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Joined: Fri Mar 17, 2006 5:12 pm
Posts: 1301
Location: Birmingham
Don't forget that there isn't really a standard CEM style or level of difficulty - they are bespoke tests and these can vary dramatically. When Warwickshire first introduced CEM 11+ they were initially quite different to the B/Ham exam due to the fact that they Warwickshire wanted the exam to be seen as equivalent in difficulty to the old Moray House exams.

Some of those that took both the Warwickshire and B/Ham KE exam that year (with Warks first as a "mock") found it not very helpful.

I believe that Bucks is significantly different to B/Ham


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PostPosted: Thu Mar 20, 2014 8:48 am 
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Joined: Wed Feb 12, 2014 1:54 pm
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You are correct in that the format is different. But the content is very similar.

Comprehension is the same, antonyms and synonyms are the same, jumbled sentences is the same, NVR is the same and maths is very similar. The main difference is the format - Bucks is multiple choice on a different sheet. Many Bucks children scored almost 0% in NVR as they marked answers in the wrong places as they were confused. It happened to my nephew - but he still passed. He also took Walsall and Warks and said it was invaluable. He learnt how to manage time.

A key issue is timing issues in these tests (as well as nerves - experience the process). This is why free mocks are invaluable. I would still say every Birmingham child taking the 11+ would be foolish not to take the Walsall as a free mock!

Think... why do schools hold mocks for GCSEs and "A" levels?


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PostPosted: Thu Mar 20, 2014 9:21 am 
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I agree it's not just about content. Sitting Walsall/Bucks as a mock is invaluable for the coping techniques needed for sitting in a strange environment, with unfamiliar staff and children, under time restricted conditions, where you can't ask for help. My eldest two never sat these mocks but I can certainly understand why some children do.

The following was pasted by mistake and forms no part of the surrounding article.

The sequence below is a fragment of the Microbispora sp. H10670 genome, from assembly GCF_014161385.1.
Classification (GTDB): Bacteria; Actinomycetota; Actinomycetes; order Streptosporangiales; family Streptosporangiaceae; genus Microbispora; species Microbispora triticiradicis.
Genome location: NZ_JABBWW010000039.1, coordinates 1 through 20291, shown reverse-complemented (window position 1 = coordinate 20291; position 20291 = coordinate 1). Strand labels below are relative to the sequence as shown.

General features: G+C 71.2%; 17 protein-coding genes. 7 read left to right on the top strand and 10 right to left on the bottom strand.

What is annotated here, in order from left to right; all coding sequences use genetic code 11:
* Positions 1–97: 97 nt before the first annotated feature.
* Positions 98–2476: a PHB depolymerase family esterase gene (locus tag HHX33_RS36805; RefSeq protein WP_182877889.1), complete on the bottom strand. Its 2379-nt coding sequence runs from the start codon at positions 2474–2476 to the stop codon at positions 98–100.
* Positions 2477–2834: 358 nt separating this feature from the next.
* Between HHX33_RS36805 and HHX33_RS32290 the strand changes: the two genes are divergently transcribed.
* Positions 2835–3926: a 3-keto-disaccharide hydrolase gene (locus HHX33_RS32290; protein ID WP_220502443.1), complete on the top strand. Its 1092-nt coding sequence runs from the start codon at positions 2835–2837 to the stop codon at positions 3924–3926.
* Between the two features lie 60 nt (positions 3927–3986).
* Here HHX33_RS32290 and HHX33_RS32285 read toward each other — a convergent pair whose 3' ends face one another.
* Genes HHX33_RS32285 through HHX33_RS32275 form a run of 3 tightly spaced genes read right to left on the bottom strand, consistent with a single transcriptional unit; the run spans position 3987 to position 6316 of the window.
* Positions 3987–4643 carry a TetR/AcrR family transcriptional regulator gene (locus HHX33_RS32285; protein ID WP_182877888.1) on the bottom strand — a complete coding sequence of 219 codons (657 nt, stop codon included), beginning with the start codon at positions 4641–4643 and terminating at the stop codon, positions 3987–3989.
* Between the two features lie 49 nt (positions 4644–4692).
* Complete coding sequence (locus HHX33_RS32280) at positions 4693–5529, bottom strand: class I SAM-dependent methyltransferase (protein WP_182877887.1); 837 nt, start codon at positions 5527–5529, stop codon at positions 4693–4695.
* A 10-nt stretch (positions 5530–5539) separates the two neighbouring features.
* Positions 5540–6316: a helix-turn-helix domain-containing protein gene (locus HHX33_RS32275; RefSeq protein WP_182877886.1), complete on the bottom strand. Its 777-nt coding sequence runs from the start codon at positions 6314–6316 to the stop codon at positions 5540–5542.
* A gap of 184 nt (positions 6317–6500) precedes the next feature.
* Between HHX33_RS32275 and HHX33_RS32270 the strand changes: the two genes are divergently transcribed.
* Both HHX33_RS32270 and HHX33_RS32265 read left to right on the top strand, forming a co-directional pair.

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PostPosted: Thu Mar 20, 2014 9:53 am 
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Joined: Tue Apr 05, 2011 12:26 pm
Posts: 263
As a Bucks parent the attitude of DP’s on this post concerns me.

Bucks is different to other areas with super selective schools, we do not have any super selective schools. We have a system which is meant to select the top 30% of DC to go to GS.

If DC who have been prepared for the super selective schools take the Bucks test they will almost certainly pass. The tests are moderated so only a certain similar number of children pass each year. This means their pass/ticket will give them the right to apply to go to a Bucks GS but they may not get in due to distance or may not want to apply as have no intention of going to a Bucks GS. They have however taken a pass/ticket from a Bucks child who would want to go to a Bucks GS.